Golf humanizes Jon Rahm; Jon Rahm humanizes golf | Sports




Neither Jon Rahm is a perfect golf-playing machine nor is golf a sport that at times differentiates stars from mortals so much. A putt of one meter can be missed by anyone, from an amateur player to a world number three like the Basque, champion this year of the Augusta Masters, the Ryder Cup and three other tournaments on the American circuit. As an example, you can rewind the second day of the Spanish Open held at the Villa de Madrid Country Club. Rahm was a machine, yes, but this time he failed putts, one after the other, as if he had suddenly lost the spark between his fingers. Some fell short, others went over the target, some touched the hole, and even the typical mocking tie appeared at the shortest distance. No, there was no way.

Rahm signed one stroke over par on the day for -3 overall, he fell to 45th place and this Saturday he will start at 9:35 on the third day together with Rafa Cabrera Bello and the South African Louis de Jager, eight strokes behind the leader, the French Matthieu Pavon (-11). Any attempt at a comeback involves urgently correcting this mismatch with the putter that led him down the street of bitterness. Alfredo García-Heredia (-9) and Alex del Rey (-7) are the best-ranked Spaniards, behind Gonzalo Fernández-Castaño -6, Pablo Larrazábal and Adrian Otaegui -5, Santiago Tarrío -4 and also – 3 by Rafa Cabrera Bello.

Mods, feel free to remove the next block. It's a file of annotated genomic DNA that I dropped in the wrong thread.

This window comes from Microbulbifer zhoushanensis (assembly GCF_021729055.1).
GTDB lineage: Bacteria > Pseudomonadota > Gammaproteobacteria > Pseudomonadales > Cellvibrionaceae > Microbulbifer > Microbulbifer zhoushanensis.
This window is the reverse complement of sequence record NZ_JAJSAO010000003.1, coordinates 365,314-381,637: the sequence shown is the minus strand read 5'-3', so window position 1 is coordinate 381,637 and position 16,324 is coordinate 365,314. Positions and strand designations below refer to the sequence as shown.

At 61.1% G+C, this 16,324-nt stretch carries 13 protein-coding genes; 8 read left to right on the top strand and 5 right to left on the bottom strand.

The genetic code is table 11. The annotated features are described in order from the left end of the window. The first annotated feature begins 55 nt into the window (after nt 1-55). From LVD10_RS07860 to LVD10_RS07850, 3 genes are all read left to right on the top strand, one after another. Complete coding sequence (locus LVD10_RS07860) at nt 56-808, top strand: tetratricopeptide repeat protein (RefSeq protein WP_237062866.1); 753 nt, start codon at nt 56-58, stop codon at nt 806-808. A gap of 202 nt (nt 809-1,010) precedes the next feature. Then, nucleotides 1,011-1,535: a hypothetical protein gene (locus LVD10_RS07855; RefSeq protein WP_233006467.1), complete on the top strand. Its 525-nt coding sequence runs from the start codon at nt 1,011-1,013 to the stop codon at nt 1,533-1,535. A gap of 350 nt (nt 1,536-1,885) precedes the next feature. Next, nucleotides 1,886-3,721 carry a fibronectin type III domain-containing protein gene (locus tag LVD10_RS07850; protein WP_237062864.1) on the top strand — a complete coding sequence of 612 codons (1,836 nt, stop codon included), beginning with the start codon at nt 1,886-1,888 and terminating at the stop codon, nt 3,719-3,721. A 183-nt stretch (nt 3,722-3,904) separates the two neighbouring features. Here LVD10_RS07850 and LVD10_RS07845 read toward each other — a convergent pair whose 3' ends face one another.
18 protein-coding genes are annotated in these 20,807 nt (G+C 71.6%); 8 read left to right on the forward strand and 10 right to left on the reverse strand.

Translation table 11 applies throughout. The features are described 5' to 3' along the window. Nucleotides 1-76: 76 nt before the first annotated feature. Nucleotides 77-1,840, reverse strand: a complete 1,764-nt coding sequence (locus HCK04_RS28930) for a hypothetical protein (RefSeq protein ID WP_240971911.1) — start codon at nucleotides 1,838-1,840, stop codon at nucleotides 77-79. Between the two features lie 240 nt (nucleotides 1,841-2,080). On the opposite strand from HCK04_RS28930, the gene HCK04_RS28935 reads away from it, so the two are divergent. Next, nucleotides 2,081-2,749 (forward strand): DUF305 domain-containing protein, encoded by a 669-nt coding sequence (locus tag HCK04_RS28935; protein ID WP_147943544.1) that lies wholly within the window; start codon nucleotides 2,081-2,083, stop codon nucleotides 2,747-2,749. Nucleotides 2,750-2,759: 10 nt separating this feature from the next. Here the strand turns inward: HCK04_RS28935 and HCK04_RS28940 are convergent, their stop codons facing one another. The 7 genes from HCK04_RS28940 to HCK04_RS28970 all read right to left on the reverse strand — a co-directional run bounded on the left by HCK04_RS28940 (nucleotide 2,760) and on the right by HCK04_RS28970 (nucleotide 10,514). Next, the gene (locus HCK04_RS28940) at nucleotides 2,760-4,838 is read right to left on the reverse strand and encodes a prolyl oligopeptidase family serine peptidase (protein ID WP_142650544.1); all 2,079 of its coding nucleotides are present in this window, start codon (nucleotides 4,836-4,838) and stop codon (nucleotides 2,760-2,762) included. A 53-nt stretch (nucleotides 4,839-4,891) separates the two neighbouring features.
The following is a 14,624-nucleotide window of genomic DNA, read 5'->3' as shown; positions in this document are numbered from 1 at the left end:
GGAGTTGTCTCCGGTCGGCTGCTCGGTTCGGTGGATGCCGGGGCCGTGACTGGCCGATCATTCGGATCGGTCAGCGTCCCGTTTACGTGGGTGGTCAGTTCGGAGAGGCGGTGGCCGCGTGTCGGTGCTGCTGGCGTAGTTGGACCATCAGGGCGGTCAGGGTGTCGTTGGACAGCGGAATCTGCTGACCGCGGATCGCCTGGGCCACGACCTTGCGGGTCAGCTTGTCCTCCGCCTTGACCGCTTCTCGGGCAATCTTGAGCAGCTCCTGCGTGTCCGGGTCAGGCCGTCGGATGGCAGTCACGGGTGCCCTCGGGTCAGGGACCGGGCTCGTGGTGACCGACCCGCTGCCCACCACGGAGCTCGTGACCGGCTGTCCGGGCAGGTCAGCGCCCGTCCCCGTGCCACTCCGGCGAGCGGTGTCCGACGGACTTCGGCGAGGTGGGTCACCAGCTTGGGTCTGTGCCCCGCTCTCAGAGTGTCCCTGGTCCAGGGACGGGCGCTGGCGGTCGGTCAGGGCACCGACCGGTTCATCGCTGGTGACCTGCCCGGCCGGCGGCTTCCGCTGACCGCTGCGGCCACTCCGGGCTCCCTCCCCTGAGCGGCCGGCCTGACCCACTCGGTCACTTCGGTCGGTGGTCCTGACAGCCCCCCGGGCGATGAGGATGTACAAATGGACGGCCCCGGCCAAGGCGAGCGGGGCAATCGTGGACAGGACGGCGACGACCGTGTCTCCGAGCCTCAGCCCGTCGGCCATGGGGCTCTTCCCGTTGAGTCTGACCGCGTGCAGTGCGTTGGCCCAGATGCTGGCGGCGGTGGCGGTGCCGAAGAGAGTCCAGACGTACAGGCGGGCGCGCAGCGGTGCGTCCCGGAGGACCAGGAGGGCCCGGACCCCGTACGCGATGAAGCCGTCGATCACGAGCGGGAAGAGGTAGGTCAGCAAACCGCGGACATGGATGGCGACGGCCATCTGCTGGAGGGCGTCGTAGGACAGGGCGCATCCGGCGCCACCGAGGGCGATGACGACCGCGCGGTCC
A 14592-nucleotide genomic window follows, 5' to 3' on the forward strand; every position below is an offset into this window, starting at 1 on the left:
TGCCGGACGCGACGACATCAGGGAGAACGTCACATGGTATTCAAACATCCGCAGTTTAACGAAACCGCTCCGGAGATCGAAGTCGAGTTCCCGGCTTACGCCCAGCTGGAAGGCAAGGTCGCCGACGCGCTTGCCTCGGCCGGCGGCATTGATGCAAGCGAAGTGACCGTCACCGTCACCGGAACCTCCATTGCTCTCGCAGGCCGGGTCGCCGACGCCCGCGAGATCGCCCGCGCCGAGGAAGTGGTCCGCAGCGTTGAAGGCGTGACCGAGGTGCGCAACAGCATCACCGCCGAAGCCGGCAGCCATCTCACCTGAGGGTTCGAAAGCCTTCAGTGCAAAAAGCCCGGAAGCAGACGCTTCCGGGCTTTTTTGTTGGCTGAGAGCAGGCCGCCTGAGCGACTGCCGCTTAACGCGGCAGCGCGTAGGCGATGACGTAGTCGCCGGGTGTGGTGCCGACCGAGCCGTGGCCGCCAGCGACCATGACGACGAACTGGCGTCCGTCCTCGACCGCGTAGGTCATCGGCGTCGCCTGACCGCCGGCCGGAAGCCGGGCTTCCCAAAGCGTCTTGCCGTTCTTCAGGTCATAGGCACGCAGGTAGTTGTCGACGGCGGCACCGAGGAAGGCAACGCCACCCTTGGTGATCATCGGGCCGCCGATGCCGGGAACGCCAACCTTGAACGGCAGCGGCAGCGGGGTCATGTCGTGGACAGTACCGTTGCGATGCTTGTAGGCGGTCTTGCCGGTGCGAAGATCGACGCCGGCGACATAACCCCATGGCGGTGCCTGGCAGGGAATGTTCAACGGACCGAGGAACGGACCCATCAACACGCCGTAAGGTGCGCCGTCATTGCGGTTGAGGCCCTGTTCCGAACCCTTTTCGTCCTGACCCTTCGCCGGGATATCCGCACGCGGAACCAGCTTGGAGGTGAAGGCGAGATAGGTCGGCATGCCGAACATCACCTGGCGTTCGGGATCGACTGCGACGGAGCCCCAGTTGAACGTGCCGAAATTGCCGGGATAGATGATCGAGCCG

The entrance door to the maze was on hole 1. Rahm missed the fairway to the right and, without the best angle, had to aim to the left of green. From that side she chained three putts in a preview of the day’s sentence. Bogey starting in the middle of an expectation that had turned the first tee in a demonstration. Nor did he hunt green in number 2, when he asked the photographers not to move, and he missed the street again in number 4, this time to the left and with a good assortment of trees in front of him. The par five ended with another two putts. At 5 and 6, a new detour on the mat, until he caught the first (and only) birdie of the day, on the par five of the 7th. The first part was completed with the same tone on the 9th.

Nothing was different around the corner. The Basque fell short on 10, and on the par three of 11 came the height of his desperation when he chained three putts and went from sighing for him birdie to carry him bogey. The defending champion was left behind, desperate and choked in a field that he destroyed last year with -25.

The last slap awaited him in his paradise. In the 13 times he had played the par-five 14th hole at the Spanish Open, he had never even made par: nine. birdies and four eagles. A steamroller. But this time, even. And of course, upon failing a putt short after visiting the bunker. If she even skated there, there was nothing more to talk about, and the last four holes, 15 to 18, were a movie on repeat. More failures.

“Rarely in my career has it happened to me to throw so many good putts and not put any. Golf is what it is,” lamented Rahm. It was a message for all those who practice this sport. For this Saturday, the rain forecast may toughen conditions. And the Basque clings to a resurrection: “I’m at eight, it can be cut. If I get close to -10, on Sunday I will have a good option.”

Results of the second day of the Acciona Open of Spain.

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